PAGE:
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Shortage of docs delays MMC in Ermelo




 

Health facilities in Mpumalanga's Gert Sibande district are battling to cope with an increase in requests for medical male circumcision (MMC), according to health workers and patients.

Debbie Chauke, a nurse at Ermelo Hospital confirmed that they are able to only conduct five procedures every day as there is no dedicated doctor, forcing them to place men on a growing waiting list.

Chauke added that they see a definite spike during the winter months in the number of men requiring the procedure. "All we can do is put them on the waiting list," she said.

Ermelo Hospital's MMC Unit has three dedicated nurses and receives support from non-governmental organisation Right to Care who sends doctors to the hospital once a month when they circumcise about 20 men.

Nqobile Shabalala of the Treatment Action Campaign said they have been mobilizing and educating men in the community, but that it was problematic as many of the men were turned away once they made the decision to go to the hospital.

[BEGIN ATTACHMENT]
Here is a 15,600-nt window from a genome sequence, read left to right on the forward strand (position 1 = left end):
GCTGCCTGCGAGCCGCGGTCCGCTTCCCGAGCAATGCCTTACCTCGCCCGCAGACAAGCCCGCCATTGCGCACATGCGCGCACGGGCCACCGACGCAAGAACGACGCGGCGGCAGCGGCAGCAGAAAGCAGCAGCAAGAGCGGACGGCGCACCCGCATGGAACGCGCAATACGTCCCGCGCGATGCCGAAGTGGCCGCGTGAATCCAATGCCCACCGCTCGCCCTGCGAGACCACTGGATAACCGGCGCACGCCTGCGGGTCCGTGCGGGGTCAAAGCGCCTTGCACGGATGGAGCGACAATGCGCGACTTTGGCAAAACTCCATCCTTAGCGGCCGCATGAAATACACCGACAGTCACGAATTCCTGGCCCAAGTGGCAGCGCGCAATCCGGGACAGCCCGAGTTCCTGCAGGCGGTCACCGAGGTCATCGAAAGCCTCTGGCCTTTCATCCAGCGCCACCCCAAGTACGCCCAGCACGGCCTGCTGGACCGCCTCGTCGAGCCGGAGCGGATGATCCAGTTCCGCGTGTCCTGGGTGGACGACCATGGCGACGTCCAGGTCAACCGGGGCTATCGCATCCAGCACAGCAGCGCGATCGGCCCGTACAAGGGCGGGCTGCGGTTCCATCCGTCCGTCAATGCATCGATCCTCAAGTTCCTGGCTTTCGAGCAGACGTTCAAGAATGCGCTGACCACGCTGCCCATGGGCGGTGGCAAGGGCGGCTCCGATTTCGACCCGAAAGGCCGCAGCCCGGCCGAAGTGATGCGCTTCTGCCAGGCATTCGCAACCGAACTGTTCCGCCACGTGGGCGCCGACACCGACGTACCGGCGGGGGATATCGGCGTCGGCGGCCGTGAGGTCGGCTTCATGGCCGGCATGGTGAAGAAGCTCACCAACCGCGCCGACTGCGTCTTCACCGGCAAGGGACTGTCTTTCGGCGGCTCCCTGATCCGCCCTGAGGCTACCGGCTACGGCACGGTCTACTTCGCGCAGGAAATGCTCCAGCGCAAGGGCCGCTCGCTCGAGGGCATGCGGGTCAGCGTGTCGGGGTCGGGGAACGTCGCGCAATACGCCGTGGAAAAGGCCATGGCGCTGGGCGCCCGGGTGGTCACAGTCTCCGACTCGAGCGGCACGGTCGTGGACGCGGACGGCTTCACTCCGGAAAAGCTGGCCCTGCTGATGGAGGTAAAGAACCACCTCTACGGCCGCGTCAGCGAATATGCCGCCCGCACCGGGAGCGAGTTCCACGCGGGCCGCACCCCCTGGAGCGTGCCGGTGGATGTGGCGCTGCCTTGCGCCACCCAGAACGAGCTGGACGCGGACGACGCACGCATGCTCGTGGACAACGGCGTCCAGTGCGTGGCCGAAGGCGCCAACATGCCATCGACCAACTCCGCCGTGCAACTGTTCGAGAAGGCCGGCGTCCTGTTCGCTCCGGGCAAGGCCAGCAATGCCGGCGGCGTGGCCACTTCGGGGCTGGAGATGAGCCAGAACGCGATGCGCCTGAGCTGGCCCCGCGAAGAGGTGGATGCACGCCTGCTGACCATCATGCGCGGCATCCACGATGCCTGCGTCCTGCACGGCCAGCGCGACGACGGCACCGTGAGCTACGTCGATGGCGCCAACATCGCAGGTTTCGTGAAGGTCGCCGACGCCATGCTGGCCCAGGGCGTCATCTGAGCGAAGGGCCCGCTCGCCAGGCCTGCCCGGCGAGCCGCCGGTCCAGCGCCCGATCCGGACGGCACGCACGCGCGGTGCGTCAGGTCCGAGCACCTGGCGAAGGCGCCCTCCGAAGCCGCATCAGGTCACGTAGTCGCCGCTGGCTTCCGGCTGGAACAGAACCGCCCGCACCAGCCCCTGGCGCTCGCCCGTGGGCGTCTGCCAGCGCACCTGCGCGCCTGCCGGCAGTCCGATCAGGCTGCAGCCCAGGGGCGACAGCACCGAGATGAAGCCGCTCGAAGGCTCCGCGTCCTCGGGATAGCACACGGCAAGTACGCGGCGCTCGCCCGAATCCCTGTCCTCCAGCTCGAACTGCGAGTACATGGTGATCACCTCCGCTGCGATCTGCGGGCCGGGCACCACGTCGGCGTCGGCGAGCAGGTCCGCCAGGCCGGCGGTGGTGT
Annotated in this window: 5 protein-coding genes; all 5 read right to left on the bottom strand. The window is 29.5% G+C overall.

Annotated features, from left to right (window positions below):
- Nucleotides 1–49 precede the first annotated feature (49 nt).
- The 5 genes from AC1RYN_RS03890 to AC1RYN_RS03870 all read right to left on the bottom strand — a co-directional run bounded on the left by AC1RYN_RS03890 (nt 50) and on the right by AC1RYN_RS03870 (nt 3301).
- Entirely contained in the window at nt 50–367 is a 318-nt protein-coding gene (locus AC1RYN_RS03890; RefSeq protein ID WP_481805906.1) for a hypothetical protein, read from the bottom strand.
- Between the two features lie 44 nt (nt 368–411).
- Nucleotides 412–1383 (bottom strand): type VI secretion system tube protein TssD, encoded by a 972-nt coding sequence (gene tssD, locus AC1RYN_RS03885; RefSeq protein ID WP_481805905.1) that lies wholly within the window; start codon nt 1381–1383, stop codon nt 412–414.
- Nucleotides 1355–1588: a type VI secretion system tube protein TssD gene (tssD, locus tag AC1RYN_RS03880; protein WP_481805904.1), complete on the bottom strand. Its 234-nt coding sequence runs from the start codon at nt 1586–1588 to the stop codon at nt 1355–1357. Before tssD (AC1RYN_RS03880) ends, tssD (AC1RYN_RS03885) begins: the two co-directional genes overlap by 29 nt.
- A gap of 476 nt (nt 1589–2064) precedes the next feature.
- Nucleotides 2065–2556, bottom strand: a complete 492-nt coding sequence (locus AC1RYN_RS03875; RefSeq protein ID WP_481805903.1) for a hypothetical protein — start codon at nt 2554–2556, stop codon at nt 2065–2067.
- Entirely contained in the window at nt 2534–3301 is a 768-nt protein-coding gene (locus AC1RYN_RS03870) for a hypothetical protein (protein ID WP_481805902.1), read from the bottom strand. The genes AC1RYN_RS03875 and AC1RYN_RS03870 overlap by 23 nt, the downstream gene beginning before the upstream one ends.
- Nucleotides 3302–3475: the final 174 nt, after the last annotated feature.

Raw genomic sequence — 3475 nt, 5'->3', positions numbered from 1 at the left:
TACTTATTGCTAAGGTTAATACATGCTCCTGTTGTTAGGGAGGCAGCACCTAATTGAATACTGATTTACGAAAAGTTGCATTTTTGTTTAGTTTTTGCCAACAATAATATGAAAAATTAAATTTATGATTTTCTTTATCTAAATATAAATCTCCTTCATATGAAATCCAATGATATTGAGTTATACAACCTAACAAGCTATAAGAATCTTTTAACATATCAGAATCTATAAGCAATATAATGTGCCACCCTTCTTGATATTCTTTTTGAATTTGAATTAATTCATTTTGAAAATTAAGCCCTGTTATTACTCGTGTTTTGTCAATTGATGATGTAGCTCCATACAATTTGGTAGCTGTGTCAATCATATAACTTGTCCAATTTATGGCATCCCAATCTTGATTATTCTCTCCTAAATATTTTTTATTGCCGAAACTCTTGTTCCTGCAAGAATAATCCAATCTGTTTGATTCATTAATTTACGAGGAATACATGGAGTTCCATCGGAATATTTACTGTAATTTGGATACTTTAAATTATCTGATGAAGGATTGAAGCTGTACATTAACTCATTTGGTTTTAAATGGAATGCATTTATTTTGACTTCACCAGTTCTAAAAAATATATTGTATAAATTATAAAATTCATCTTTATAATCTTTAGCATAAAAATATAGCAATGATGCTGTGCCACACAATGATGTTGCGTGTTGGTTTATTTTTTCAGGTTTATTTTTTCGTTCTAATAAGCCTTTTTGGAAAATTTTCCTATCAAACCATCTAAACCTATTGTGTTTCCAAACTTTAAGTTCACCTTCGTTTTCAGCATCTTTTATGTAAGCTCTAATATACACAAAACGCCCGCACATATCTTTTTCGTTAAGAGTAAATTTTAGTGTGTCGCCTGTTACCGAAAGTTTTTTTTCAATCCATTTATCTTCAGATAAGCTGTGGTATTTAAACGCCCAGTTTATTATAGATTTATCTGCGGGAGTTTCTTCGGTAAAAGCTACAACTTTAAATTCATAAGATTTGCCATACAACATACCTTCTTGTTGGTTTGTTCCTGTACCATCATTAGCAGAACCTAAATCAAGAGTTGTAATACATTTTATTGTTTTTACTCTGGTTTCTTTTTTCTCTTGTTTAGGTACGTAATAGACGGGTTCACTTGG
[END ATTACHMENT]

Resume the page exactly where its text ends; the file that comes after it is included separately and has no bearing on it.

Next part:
"The province might not be able to reach the 500 000 men that have been targeted for circumcision," said Shabalala.

In Amsterdam, which falls under the Mkhondo sub-district, non-governmental organisation Brothers for Life has been conducting door-to-door campaigns educating community members about the importance of HIV prevention and the benefits of MMC.

"Medical male circumcision is a great initiative of preventing new infections but the department of health needs to hire more staff dedicated to the programme in all the hospitals," said Linda Mavuso, the TAC's Mpumalanga co-ordinator.



 


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Information in this article was accurate in June 5, 2013. The state of the art may have changed since the publication date. This material is designed to support, not replace, the relationship that exists between you and your doctor. Always discuss treatment options with a doctor who specializes in treating HIV.